By definition, freedom of the press only exists if it extends to all issues. Officials have recognized that reporters provided valuable feedback on the progress, or lack thereof, of the campaign against ISIS. This information helped to both adjust strategy and tactics and held commanders responsible for their errors. The same logic applies in the post-ISIS era. Just as NGOs and journalists contributed expertise that led to the defeat of the Islamic State, they could also help locate missing Yezidis and those who joined ISIS and perpetrated horrific crimes. In order for this to happen, journalists need to be allowed to do their jobs, and not be detained, harassed, or have their equipment seized. Kamal Chomani is a free-lance journalist who left Kurdistan in March 2018 following death threats and an attempt to arrest him.

Kurdish authorities say they are using every available resource to find missing Yezidis. Still, some feel it is not enough. Nobel-prize winner Nadia Murad met President Trump in July 2019 and pleaded for help. She and many other Yezidis are still unable to return to their homes in Sinjar. The Trump administration’s apparent lack of interest and understanding of the genocide is part of a much larger problem. Some countries have allowed their citizens who joined ISIS in Iraq or Syria to simply return home, no questions asked.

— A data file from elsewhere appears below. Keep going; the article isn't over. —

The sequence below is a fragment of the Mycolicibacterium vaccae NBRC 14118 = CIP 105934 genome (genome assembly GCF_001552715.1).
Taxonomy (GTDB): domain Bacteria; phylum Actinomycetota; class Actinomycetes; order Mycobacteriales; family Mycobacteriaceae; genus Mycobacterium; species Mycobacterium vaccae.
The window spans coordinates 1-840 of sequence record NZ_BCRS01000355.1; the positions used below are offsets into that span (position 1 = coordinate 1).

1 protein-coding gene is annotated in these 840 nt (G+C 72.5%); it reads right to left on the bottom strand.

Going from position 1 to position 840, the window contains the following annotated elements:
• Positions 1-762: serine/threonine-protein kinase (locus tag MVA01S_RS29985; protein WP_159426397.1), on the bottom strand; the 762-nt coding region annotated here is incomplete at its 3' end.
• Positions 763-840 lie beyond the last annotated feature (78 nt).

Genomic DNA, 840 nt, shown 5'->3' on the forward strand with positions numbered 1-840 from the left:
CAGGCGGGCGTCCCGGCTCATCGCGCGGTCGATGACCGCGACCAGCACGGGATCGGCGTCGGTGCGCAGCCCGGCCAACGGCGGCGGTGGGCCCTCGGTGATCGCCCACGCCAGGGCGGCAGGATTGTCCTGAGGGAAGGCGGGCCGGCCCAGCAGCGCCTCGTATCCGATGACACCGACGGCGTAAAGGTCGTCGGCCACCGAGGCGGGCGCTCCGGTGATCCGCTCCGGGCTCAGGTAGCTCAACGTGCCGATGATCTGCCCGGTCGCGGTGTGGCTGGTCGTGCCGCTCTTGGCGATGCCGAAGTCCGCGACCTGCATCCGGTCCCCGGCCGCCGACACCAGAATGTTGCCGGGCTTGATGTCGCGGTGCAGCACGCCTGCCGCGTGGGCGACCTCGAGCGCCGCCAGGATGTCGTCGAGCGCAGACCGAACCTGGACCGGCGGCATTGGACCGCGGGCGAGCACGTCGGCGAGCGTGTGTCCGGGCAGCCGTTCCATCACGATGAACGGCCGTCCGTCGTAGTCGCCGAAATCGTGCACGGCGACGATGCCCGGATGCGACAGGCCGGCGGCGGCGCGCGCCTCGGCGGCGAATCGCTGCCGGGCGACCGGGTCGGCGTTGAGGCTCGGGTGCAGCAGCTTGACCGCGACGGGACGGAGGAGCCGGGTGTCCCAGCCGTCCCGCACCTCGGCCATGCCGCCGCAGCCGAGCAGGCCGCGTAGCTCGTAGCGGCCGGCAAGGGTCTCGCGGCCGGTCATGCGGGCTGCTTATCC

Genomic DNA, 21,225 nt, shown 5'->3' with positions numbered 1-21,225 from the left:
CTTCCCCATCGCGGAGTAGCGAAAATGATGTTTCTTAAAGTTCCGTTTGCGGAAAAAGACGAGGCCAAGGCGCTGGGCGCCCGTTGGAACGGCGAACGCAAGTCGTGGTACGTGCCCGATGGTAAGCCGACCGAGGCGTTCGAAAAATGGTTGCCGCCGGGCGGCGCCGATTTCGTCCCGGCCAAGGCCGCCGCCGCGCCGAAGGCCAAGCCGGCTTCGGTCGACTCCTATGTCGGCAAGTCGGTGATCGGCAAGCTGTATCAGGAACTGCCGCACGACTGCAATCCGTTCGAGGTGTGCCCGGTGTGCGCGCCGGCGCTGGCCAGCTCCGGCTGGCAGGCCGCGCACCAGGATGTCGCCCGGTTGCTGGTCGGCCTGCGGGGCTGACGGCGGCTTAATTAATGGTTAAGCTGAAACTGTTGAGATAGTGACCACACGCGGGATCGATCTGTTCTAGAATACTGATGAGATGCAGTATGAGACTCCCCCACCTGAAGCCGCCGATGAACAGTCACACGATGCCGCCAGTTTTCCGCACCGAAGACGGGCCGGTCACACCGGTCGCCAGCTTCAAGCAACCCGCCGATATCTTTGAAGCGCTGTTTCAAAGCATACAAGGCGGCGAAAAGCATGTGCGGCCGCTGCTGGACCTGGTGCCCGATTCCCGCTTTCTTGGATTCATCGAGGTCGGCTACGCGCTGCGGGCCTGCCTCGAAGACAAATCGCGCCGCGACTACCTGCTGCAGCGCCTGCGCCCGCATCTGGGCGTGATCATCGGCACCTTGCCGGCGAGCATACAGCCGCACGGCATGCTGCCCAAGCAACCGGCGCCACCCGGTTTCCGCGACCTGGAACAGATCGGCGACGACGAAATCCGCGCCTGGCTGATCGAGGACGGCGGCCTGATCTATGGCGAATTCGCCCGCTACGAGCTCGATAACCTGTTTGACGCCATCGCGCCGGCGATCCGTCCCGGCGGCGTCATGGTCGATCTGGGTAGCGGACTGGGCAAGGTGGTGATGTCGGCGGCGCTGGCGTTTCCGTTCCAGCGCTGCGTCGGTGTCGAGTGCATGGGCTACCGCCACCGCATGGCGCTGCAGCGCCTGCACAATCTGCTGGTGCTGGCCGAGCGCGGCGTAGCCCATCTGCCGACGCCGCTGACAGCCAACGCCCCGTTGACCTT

As the governments in Egypt and Turkey have grown more authoritarian, Presidents Sisi and Erdogan have both placed restrictions on their respective civil societies including journalists and NGOs. There are reasons to be hopeful that the Kurdistan Region will not follow the same trajectory. In the short time since gaining autonomy in 2005, Iraqi Kurds have laid the groundwork for the growth of an independent civil society. If the battle against the Islamic State has taught us anything, it is that defeating extremists and managing humanitarian crises requires a robust and independent civil society – not shutting it down. It will be necessary to achieve justice for the victims of ISIS crimes as well.

If the battle against the Islamic State has taught us anything, it is that defeating extremists and managing humanitarian crises requires a robust and independent civil society – not shutting it down.

The views expressed in this article are those of the author and do not reflect an official position of the Wilson Center.

This article was updated at 10:36 AM on 20 March 2020

About the Author

Amy Austin Holmes

Amy Austin Holmes

Fellow,
Associate Professor of Sociology, American University in Cairo and 2019 Visiting Professor at the Middle East Initiative of Harvard University